General Geochemistry

The goal of this symposium is to provide an opportunity for presentations on any geochemistry-related research that is not well aligned with the other technical sessions sponsored by the Division.
 
Symposium organizer:
Bill Burgos, The Pennsylvania State University, Email: wdb3@psu.edu
Nadine Kabengi, Georgia State University, Email: kabengi@psu.edu

Water Chemistry Associated with Energy Production and Extraction

Energy production and extraction often uses large volumes of water and produces large volumes of wastewater. This wastewater requires management because it contains high concentrations of salts and other constituents of concern. A variety of sources generate these wastewaters including: conventional and unconventional oil and gas production, coal-fired power plant wet flue gas desulfurization, mining processing  and mine refuse management. The goal of this symposium is to discuss research on water chemistry in a variety of areas with extensive energy production and extraction that include but are not limited to: water-rock interaction, genesis, isotopic tracers, non-targeted analysis of organic micropollutants, microbial processes, treatment, recycle and reuse, and disposal/ remediation practices, regulation, and potential environmental and biological impacts of wastewater treatment and disposal.
 
Symposium organizers:
Nathaniel Warner, The Pennsylvania State University, Email: nrw6@psu.edu
Jeanne VanBriesen, Carnegie Mellon University,  Email: jeanne@cmu.edu
Water Chemistry Associated with Energy Production & Extraction
Water Chemistry Associated with Energy Production & Extraction

Engineered Nanoparticles in the Environment: Fate, Behavior, and Effects

Advances in manufacturing and new applications have propelled the production and use of a wide variety of engineered nanomaterials (ENM) in all aspects of life, from textiles to paints, from batteries to electronics, from building materials to medicine. The widespread adoption of this class of materials stems from their unique properties compared to conventional materials that facilitate a number of desirable and beneficial effects, and they have become widely studied and increasingly well understood. On the other side of this spectrum, however, it is less certain how these materials behave once they enter the environment. ENM may be released into the environment at any point during the life-cycle of the ENM-containing material, through handling, deterioration, accidental release or disposal. ENM may be more or less toxic than conventional materials, they may be more or less mobile, and they may be more or less persistent. What is the fate of these ENM? What is their behavior once they get there? What effects can they cause to environmental ecosystems? What is their bioavailability? Do they change chemically or morphologically, stabilize or deteriorate over time? Does it depend where or how they are released?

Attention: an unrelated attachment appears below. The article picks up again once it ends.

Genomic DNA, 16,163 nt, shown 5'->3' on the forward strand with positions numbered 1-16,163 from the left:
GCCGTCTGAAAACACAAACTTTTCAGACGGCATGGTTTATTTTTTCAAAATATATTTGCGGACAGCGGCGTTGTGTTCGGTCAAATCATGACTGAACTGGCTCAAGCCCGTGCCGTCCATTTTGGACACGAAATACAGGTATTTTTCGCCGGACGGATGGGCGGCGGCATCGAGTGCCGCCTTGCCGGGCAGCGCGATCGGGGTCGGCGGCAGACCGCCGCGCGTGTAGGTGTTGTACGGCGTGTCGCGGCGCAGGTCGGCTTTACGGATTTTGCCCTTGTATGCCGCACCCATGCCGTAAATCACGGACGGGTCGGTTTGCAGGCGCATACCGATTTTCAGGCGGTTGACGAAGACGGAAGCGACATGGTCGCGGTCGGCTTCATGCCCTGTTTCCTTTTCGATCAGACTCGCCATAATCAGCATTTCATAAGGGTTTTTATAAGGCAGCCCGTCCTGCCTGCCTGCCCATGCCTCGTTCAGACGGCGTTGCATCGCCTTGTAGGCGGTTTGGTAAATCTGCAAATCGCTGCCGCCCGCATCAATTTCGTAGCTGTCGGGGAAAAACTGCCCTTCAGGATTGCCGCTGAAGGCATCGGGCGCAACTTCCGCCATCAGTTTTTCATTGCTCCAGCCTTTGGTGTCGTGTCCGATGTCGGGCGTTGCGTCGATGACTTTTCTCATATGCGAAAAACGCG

The aim of this symposium is to bring together experts who addressing these uncertainties and developing the knowledge base for safe use of ENM. We invite submissions that promote discoveries at the intersection of geochemistry, materials science, ecology and environmental sciences to address these and more questions. We seek submissions that look not only at understanding how currently produced ENM nanomaterials behave in the environment (do they accumulate in sediment, remain suspend in water, or volatilize into the air), but also that are developing tools for predicting their behavior (e.g. fate descriptors) based on fundamental principles and material properties.
 
Symposium organizers:
Emily Yi Wai Chiang, University of Guelph, Email: chiange@uoguelph.ca
Rafael M. SantosSheridan College Institute of Technology and Advanced Learning, Email: rafael.santos@sheridancollege.ca